Writing about one’s own interests has a few benefits. First, it’s easier to pay attention to what interests one. Personally, I’d rather write about homeschooling or twice-exceptional education than about fluctuating corn prices or how to roast a pig. Just like me, when students choose their writing topics, they stay engaged and are often more eager to write (or less heavily resistant, which is on the spectrum of eager, right?). A reduction in the pain factor is always a plus.
Writing about what interests one can make a long assignment more bearable. When team-teaching a group of high-schoolers through a research paper, my teaching partner and I encouraged them to pick a topic with care since they’d be living intimately with it for a couple of months. Liking it makes that a more pleasant time. While most of the kids were thoroughly tired of the writing process by the end of six weeks, they were still generally interested in their topics.
Additionally, writing is a fine process for organizing previously learned information in new ways. Writing about a passion is far from just a recitation of what’s previously been learned. It’s a chance to categorize and recategorize what’s already been learned. New relationships are revealed, which can make one consider one’s cat or video game in a different light. A martial art studied for years becomes more sharply defined when held against a different martial art — what was taken for granted is somehow now new and different. These higher-order thinking skills can blossom through writing about the utterly familiar and ordinary.
Finally, when the subject is familiar and comfortable, the focus can be on the writing process rather than wrestling with new information about a subject. In the comfort of a student’s knowledge of his two cats, he or she can focus on the structure of a comparison and contrast essay about those beloved creatures. With the subject matter previously internalized, what to say is not as problematic, and the attention can go into how to say it. Experimenting with metaphorical language is easier when the objects for comparison are familiar, and learning to write an instructive piece is easier if the process being written about is familiar to the writer.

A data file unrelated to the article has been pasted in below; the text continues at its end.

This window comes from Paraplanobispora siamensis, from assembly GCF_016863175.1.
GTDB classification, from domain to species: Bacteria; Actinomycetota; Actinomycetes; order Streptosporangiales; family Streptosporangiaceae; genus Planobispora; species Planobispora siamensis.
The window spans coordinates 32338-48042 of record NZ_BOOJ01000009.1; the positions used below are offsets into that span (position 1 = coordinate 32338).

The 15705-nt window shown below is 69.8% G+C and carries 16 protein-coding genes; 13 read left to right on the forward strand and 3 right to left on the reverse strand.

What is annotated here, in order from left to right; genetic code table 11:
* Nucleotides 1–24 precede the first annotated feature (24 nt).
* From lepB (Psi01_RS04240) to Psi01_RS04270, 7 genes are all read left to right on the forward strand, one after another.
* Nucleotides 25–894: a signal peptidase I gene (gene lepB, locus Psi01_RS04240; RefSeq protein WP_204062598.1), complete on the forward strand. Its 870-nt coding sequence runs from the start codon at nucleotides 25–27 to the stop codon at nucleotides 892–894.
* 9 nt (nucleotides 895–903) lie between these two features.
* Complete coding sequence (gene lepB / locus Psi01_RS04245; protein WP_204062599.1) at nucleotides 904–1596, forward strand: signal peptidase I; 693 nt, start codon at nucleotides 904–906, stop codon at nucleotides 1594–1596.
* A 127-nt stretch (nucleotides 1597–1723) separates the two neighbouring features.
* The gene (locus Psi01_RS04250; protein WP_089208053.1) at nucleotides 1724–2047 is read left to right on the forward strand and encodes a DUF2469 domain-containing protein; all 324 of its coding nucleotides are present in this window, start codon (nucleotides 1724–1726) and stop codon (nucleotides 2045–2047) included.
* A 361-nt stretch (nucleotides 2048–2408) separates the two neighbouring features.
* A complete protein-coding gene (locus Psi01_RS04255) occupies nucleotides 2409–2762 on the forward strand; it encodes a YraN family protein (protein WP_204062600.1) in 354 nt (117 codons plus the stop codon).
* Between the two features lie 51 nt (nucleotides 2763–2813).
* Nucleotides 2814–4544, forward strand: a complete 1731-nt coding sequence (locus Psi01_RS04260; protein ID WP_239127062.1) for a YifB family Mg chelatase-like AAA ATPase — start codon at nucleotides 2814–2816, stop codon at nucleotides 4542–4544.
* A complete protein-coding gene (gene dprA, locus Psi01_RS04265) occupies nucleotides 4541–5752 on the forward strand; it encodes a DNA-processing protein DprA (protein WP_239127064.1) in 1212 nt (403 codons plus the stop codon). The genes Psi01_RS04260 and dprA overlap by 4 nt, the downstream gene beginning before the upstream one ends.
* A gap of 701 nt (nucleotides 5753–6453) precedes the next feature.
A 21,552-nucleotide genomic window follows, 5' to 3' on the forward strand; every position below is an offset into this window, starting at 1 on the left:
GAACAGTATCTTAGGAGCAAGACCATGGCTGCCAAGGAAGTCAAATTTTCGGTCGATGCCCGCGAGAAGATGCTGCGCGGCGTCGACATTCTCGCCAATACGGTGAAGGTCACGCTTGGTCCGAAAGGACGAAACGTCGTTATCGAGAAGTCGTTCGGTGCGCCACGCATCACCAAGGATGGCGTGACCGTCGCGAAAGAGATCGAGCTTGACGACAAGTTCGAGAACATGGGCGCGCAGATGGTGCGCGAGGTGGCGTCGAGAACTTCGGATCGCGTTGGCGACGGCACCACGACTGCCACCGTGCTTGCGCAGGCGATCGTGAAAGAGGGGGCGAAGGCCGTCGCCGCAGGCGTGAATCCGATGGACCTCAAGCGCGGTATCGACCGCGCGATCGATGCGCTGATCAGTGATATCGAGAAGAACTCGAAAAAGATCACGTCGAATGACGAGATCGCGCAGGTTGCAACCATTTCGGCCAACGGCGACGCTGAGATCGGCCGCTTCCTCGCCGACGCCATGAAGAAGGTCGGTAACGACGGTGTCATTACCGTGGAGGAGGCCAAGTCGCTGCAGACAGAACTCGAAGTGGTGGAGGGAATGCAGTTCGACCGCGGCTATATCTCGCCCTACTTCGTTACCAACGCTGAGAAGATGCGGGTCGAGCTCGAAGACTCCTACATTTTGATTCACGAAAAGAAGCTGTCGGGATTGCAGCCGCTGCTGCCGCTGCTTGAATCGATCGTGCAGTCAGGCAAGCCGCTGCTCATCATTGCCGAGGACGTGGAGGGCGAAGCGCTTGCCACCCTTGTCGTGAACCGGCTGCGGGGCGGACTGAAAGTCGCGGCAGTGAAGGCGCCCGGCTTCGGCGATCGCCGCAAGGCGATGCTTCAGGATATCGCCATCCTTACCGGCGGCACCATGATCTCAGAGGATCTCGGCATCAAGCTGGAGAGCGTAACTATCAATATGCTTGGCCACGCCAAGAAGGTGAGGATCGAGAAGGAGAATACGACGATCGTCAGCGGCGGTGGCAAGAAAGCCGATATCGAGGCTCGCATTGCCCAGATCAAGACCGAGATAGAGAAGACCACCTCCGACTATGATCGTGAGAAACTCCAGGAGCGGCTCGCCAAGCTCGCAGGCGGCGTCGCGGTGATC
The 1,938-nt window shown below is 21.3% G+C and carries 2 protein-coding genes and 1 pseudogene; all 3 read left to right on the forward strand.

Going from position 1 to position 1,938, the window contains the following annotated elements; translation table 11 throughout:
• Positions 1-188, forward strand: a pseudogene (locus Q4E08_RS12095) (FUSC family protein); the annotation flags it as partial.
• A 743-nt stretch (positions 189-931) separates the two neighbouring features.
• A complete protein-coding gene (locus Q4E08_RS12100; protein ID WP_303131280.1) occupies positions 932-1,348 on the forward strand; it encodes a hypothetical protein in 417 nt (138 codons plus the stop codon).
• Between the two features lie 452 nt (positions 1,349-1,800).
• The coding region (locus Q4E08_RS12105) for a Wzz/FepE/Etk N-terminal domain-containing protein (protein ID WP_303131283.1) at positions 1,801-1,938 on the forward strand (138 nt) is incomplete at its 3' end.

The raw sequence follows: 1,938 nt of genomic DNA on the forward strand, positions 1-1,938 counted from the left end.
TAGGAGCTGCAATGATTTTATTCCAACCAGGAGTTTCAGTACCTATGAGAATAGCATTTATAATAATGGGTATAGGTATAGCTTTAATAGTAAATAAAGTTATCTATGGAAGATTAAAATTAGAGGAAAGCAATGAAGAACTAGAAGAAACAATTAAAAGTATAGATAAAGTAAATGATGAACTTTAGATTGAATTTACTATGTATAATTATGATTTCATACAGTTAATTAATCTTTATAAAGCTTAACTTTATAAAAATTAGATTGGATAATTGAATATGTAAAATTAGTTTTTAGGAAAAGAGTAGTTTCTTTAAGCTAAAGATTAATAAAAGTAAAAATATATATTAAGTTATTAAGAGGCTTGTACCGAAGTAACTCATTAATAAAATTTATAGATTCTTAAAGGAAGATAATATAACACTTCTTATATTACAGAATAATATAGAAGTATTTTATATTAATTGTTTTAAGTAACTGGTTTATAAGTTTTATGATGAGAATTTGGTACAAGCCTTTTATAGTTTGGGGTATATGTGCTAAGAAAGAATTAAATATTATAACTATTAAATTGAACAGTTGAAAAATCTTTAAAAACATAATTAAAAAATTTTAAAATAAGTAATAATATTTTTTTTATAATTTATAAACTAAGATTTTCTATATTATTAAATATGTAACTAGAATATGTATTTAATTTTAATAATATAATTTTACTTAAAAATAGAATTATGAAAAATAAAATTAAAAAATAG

There will be plenty of times when a young writer doesn’t have a choice about the writing topic, but especially for young writers and resistant writers, turning over topic selection to the writer can make the project easier and more enjoyable for both learner and teacher. As many a homeschooling parent knows, writing can be hard enough to teach as it is. Give yourself a break. Whatever the next writing skill on the learning list is, try turning the topic selection entirely over to your child while focusing on teaching the techniques the child needs to know. If that turns into short stories about fairies, expository essays about black holes, or persuasive pieces about the benefits of video gaming for kids, so be it. You might even catch your young writer smiling.